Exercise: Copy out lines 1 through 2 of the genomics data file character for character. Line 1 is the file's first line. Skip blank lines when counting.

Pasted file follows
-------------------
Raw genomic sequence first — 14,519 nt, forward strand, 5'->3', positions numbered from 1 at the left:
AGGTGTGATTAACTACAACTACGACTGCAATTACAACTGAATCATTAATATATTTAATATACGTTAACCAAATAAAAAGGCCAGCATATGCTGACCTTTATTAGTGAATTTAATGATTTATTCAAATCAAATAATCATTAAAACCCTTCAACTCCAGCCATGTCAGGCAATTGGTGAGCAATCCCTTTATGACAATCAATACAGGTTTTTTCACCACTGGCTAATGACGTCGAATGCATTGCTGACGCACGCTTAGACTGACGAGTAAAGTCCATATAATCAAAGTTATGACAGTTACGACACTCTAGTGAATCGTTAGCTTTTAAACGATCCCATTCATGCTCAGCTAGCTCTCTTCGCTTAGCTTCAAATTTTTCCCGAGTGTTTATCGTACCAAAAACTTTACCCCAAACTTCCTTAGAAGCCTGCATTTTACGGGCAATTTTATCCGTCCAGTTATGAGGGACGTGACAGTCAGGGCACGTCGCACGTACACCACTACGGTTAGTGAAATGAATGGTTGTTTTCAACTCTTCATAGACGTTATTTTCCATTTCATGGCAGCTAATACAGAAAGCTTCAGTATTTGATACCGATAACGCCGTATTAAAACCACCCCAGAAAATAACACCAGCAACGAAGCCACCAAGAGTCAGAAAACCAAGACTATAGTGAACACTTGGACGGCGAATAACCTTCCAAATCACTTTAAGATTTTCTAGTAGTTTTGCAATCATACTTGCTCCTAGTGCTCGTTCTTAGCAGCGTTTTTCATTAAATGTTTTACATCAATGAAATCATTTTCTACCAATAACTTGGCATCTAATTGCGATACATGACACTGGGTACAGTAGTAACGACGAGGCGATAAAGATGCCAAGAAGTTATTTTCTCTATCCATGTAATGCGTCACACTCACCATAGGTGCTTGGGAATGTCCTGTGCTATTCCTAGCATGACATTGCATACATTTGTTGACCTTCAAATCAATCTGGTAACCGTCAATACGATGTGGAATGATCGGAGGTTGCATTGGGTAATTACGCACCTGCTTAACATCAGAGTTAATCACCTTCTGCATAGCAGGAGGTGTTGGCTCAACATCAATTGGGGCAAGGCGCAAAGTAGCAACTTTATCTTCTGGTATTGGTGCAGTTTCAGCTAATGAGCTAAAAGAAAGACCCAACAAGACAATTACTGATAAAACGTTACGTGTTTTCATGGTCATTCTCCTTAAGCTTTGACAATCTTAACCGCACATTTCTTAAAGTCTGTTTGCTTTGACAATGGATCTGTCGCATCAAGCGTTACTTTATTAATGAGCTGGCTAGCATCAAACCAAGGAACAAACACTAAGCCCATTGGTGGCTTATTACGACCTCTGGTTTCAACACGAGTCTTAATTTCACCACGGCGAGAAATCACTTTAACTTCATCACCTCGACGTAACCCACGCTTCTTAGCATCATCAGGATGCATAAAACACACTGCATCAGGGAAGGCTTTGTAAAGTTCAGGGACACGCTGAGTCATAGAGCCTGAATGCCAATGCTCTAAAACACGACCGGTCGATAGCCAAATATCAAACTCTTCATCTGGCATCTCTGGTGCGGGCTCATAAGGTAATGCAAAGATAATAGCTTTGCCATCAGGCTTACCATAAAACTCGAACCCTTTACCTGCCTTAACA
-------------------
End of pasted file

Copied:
Raw genomic sequence first — 14,519 nt, forward strand, 5'->3', positions numbered from 1 at the left:
AGGTGTGATTAACTACAACTACGACTGCAATTACAACTGAATCATTAATATATTTAATATACGTTAACCAAATAAAAAGGCCAGCATATGCTGACCTTTATTAGTGAATTTAATGATTTATTCAAATCAAATAATCATTAAAACCCTTCAACTCCAGCCATGTCAGGCAATTGGTGAGCAATCCCTTTATGACAATCAATACAGGTTTTTTCACCACTGGCTAATGACGTCGAATGCATTGCTGACGCACGCTTAGACTGACGAGTAAAGTCCATATAATCAAAGTTATGACAGTTACGACACTCTAGTGAATCGTTAGCTTTTAAACGATCCCATTCATGCTCAGCTAGCTCTCTTCGCTTAGCTTCAAATTTTTCCCGAGTGTTTATCGTACCAAAAACTTTACCCCAAACTTCCTTAGAAGCCTGCATTTTACGGGCAATTTTATCCGTCCAGTTATGAGGGACGTGACAGTCAGGGCACGTCGCACGTACACCACTACGGTTAGTGAAATGAATGGTTGTTTTCAACTCTTCATAGACGTTATTTTCCATTTCATGGCAGCTAATACAGAAAGCTTCAGTATTTGATACCGATAACGCCGTATTAAAACCACCCCAGAAAATAACACCAGCAACGAAGCCACCAAGAGTCAGAAAACCAAGACTATAGTGAACACTTGGACGGCGAATAACCTTCCAAATCACTTTAAGATTTTCTAGTAGTTTTGCAATCATACTTGCTCCTAGTGCTCGTTCTTAGCAGCGTTTTTCATTAAATGTTTTACATCAATGAAATCATTTTCTACCAATAACTTGGCATCTAATTGCGATACATGACACTGGGTACAGTAGTAACGACGAGGCGATAAAGATGCCAAGAAGTTATTTTCTCTATCCATGTAATGCGTCACACTCACCATAGGTGCTTGGGAATGTCCTGTGCTATTCCTAGCATGACATTGCATACATTTGTTGACCTTCAAATCAATCTGGTAACCGTCAATACGATGTGGAATGATCGGAGGTTGCATTGGGTAATTACGCACCTGCTTAACATCAGAGTTAATCACCTTCTGCATAGCAGGAGGTGTTGGCTCAACATCAATTGGGGCAAGGCGCAAAGTAGCAACTTTATCTTCTGGTATTGGTGCAGTTTCAGCTAATGAGCTAAAAGAAAGACCCAACAAGACAATTACTGATAAAACGTTACGTGTTTTCATGGTCATTCTCCTTAAGCTTTGACAATCTTAACCGCACATTTCTTAAAGTCTGTTTGCTTTGACAATGGATCTGTCGCATCAAGCGTTACTTTATTAATGAGCTGGCTAGCATCAAACCAAGGAACAAACACTAAGCCCATTGGTGGCTTATTACGACCTCTGGTTTCAACACGAGTCTTAATTTCACCACGGCGAGAAATCACTTTAACTTCATCACCTCGACGTAACCCACGCTTCTTAGCATCATCAGGATGCATAAAACACACTGCATCAGGGAAGGCTTTGTAAAGTTCAGGGACACGCTGAGTCATAGAGCCTGAATGCCAATGCTCTAAAACACGACCGGTCGATAGCCAAATATCAAACTCTTCATCTGGCATCTCTGGTGCGGGCTCATAAGGTAATGCAAAGATAATAGCTTTGCCATCAGGCTTACCATAAAACTCGAACCCTTTACCTGCCTTAACA